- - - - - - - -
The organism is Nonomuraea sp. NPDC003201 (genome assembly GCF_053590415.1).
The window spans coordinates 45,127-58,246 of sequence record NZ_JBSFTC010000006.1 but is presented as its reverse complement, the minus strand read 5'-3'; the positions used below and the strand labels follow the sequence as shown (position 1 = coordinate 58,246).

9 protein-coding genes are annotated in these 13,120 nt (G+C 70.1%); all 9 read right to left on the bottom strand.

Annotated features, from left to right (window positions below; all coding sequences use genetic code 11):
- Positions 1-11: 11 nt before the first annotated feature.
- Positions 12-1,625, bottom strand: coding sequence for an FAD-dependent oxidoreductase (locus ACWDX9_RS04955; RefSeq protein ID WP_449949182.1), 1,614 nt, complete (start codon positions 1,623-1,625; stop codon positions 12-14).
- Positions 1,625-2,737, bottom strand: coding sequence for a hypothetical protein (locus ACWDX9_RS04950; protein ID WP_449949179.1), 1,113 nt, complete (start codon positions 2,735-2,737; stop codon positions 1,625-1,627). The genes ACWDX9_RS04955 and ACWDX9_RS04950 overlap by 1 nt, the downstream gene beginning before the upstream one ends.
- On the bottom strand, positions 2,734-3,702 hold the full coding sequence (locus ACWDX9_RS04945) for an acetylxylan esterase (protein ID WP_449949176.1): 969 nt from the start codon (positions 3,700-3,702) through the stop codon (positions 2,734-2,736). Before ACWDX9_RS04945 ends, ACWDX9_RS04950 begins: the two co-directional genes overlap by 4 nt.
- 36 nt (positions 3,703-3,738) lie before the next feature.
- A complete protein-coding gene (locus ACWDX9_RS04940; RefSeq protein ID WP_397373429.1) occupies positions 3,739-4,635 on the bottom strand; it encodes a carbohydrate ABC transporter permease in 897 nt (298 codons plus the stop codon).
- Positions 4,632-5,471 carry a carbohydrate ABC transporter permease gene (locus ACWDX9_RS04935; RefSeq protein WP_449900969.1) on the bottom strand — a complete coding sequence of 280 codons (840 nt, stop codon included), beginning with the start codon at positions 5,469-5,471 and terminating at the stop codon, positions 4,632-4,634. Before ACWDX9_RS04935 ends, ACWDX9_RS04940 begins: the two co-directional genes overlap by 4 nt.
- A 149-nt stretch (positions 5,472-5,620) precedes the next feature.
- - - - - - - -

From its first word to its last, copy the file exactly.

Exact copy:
The organism is Nonomuraea sp. NPDC003201 (genome assembly GCF_053590415.1).
The window spans coordinates 45,127-58,246 of sequence record NZ_JBSFTC010000006.1 but is presented as its reverse complement, the minus strand read 5'-3'; the positions used below and the strand labels follow the sequence as shown (position 1 = coordinate 58,246).

9 protein-coding genes are annotated in these 13,120 nt (G+C 70.1%); all 9 read right to left on the bottom strand.

Annotated features, from left to right (window positions below; all coding sequences use genetic code 11):
- Positions 1-11: 11 nt before the first annotated feature.
- Positions 12-1,625, bottom strand: coding sequence for an FAD-dependent oxidoreductase (locus ACWDX9_RS04955; RefSeq protein ID WP_449949182.1), 1,614 nt, complete (start codon positions 1,623-1,625; stop codon positions 12-14).
- Positions 1,625-2,737, bottom strand: coding sequence for a hypothetical protein (locus ACWDX9_RS04950; protein ID WP_449949179.1), 1,113 nt, complete (start codon positions 2,735-2,737; stop codon positions 1,625-1,627). The genes ACWDX9_RS04955 and ACWDX9_RS04950 overlap by 1 nt, the downstream gene beginning before the upstream one ends.
- On the bottom strand, positions 2,734-3,702 hold the full coding sequence (locus ACWDX9_RS04945) for an acetylxylan esterase (protein ID WP_449949176.1): 969 nt from the start codon (positions 3,700-3,702) through the stop codon (positions 2,734-2,736). Before ACWDX9_RS04945 ends, ACWDX9_RS04950 begins: the two co-directional genes overlap by 4 nt.
- 36 nt (positions 3,703-3,738) lie before the next feature.
- A complete protein-coding gene (locus ACWDX9_RS04940; RefSeq protein ID WP_397373429.1) occupies positions 3,739-4,635 on the bottom strand; it encodes a carbohydrate ABC transporter permease in 897 nt (298 codons plus the stop codon).
- Positions 4,632-5,471 carry a carbohydrate ABC transporter permease gene (locus ACWDX9_RS04935; RefSeq protein WP_449900969.1) on the bottom strand — a complete coding sequence of 280 codons (840 nt, stop codon included), beginning with the start codon at positions 5,469-5,471 and terminating at the stop codon, positions 4,632-4,634. Before ACWDX9_RS04935 ends, ACWDX9_RS04940 begins: the two co-directional genes overlap by 4 nt.
- A 149-nt stretch (positions 5,472-5,620) precedes the next feature.